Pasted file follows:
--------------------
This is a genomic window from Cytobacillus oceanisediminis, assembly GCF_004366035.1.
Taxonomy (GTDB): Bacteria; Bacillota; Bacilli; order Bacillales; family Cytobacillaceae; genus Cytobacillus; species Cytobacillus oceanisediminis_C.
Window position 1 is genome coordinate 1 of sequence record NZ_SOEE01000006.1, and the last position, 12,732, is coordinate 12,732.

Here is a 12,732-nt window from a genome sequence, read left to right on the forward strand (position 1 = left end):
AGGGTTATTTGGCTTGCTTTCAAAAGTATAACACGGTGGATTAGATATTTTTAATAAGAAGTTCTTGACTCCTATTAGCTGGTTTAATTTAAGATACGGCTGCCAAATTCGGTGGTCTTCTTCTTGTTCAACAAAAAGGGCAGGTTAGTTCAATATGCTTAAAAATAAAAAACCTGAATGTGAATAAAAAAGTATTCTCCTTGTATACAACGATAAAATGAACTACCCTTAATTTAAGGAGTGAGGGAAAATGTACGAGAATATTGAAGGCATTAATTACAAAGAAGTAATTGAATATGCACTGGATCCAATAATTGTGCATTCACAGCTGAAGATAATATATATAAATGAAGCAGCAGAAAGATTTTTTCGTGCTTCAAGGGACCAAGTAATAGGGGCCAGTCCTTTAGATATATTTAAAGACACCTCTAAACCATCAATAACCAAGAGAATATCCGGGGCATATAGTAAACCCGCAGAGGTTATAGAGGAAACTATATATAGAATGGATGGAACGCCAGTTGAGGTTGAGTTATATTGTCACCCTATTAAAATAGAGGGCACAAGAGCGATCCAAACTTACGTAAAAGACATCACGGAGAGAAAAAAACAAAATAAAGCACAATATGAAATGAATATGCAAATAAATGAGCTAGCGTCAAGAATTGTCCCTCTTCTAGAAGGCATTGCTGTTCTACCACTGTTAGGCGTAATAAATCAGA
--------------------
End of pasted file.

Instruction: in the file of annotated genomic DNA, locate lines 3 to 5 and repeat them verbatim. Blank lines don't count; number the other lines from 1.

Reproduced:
Window position 1 is genome coordinate 1 of sequence record NZ_SOEE01000006.1, and the last position, 12,732, is coordinate 12,732.

Here is a 12,732-nt window from a genome sequence, read left to right on the forward strand (position 1 = left end):
AGGGTTATTTGGCTTGCTTTCAAAAGTATAACACGGTGGATTAGATATTTTTAATAAGAAGTTCTTGACTCCTATTAGCTGGTTTAATTTAAGATACGGCTGCCAAATTCGGTGGTCTTCTTCTTGTTCAACAAAAAGGGCAGGTTAGTTCAATATGCTTAAAAATAAAAAACCTGAATGTGAATAAAAAAGTATTCTCCTTGTATACAACGATAAAATGAACTACCCTTAATTTAAGGAGTGAGGGAAAATGTACGAGAATATTGAAGGCATTAATTACAAAGAAGTAATTGAATATGCACTGGATCCAATAATTGTGCATTCACAGCTGAAGATAATATATATAAATGAAGCAGCAGAAAGATTTTTTCGTGCTTCAAGGGACCAAGTAATAGGGGCCAGTCCTTTAGATATATTTAAAGACACCTCTAAACCATCAATAACCAAGAGAATATCCGGGGCATATAGTAAACCCGCAGAGGTTATAGAGGAAACTATATATAGAATGGATGGAACGCCAGTTGAGGTTGAGTTATATTGTCACCCTATTAAAATAGAGGGCACAAGAGCGATCCAAACTTACGTAAAAGACATCACGGAGAGAAAAAAACAAAATAAAGCACAATATGAAATGAATATGCAAATAAATGAGCTAGCGTCAAGAATTGTCCCTCTTCTAGAAGGCATTGCTGTTCTACCACTGTTAGGCGTAATAAATCAGA